3. No one is excused from racism. Period. If you are a jerk to someone, and MAKE ASSUMPTIONS ABOUT THAT PERSON based solely on the color of their skin, you are being racist. Institutional power is NOT the only kind of power there is.

    • dcmazzie Says:

      There are no whites in the United States who do not hold institutional power.

      There are other kinds of power and oppression which often come up in discussions of privilege, including class.

      The claim is not that white people in the US are not oppressed in any way or that people of color don’t have biases and prejudices that they act upon.

      However, using the definition of racism (or any “ism”) = prejudice plus institutional power means that the group not in power does not have the ability practice it.

      Certainly people of color elsewhere in the world hold institutional power. That’s why I said, above, that these terms as I have described them apply to anti-racist discussions in the United States.

  4. Diana Says:

    Qualifier: I do not think every person of color with institutional power abuses it. But I will state there’s a whole lot of corruption out there, and not all of the fault lies at the feet of the history of imperialism.

  5. Henry Says:

    There are so many types of racism these days that the average white person certainly has numerous choices.
    Shucks, during the good old days that was just one type of racist but it’s difficult to know how racist this old white man is: there is just plain racist, institutional racist, situational racist, sub-conscious racist, pre-conscious racist, cultural racism and probably others. One trend of the white privilege movement is to claim that white children are carefully taught to be racist from an early age and, another writer claims that anti-black racism is the result of potty training that white children receive-nothing is said about the potty training of black children!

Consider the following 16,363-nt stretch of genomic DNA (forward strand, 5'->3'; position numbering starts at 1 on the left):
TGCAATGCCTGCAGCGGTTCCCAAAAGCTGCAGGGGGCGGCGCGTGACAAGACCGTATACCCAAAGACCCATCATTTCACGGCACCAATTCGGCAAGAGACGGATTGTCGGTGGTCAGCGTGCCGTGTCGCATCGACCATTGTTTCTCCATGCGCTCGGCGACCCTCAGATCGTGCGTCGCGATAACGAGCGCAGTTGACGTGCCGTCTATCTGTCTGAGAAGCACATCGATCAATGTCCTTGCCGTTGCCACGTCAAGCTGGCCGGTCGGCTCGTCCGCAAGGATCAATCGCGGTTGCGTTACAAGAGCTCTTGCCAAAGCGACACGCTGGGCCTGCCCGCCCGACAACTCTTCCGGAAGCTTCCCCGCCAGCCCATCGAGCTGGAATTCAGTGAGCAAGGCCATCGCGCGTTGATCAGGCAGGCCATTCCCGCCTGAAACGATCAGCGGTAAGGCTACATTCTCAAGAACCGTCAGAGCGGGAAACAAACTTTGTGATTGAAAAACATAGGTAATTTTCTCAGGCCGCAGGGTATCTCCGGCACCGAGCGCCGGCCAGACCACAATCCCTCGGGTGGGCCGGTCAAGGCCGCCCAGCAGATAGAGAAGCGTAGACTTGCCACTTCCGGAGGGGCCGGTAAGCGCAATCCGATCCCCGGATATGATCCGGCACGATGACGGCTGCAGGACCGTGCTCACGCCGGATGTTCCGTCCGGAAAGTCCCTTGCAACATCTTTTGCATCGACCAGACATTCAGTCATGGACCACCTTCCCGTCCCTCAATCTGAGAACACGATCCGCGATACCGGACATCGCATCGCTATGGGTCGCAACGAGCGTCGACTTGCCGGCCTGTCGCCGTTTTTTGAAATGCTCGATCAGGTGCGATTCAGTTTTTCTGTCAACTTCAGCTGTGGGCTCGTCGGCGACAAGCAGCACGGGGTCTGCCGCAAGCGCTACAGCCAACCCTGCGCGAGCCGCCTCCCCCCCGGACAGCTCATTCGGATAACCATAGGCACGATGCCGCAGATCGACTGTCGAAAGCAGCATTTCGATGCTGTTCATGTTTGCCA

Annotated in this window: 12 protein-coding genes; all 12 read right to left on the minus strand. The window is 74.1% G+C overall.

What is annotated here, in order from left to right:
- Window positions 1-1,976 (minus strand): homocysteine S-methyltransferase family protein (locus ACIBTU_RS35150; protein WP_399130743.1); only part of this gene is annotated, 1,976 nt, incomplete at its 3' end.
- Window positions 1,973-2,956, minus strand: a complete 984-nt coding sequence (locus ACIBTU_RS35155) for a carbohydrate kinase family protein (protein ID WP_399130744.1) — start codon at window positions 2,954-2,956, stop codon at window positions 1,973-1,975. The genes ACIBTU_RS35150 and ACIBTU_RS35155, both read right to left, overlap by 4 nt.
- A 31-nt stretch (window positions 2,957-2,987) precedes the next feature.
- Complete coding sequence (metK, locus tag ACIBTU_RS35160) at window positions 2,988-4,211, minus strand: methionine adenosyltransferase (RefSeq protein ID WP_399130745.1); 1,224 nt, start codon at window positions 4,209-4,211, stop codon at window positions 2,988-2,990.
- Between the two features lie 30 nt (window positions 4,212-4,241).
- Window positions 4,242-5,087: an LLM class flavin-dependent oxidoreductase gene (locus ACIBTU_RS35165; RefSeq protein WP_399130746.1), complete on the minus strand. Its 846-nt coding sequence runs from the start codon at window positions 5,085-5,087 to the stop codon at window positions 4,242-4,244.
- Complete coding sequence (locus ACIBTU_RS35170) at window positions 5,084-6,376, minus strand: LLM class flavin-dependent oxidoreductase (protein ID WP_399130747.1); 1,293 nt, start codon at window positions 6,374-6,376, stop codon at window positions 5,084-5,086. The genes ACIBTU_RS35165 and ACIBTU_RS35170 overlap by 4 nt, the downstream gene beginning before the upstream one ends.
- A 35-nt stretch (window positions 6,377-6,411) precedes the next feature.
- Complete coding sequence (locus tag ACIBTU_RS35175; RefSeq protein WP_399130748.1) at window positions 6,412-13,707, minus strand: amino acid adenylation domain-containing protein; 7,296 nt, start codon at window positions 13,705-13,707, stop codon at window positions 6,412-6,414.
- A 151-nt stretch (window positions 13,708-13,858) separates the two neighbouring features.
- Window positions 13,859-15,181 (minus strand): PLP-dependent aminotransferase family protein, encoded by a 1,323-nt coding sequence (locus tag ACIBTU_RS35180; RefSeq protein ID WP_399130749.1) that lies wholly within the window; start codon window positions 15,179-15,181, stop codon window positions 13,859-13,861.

6. Henry Says:

    The first is white privilege. This is a term used to describe the advantages white people have based solely on the fact that they are white. It’s not earned or asked for, and it is not about consciously claiming or asserting superiority. It’s simply the result of having the same color of skin as the people who hold the institutional power and who are considered the “norm.” Often, part of white privilege is not being aware that you have it.

    So you would agree that a black man in the Congo has Black privilege, a Chinese person has Chinsese privilege (determined more by his/her ethnic group) and, of course a muslim male in Arabia has brown muslim privilege.
    By the way-white is a color-so white people are people of color. I think that there are still white crayons in the crayola box!!!

    • Alison Says:

      Really? You think it’s a valid comparison to put people up against CRAYONS?

      That bothers me on so many levels, the least of all is how incredibly dehumanizing and condescending it is.

  7. John Plantaganent Says:

    White people are the real people of color. Whites are the race that exhibits the unique genetic characteristics which produce blond, red, auburn, brown, and black hair colors, shades of skin from pale to bronze, and eyes from blue to green to brown and everything in between.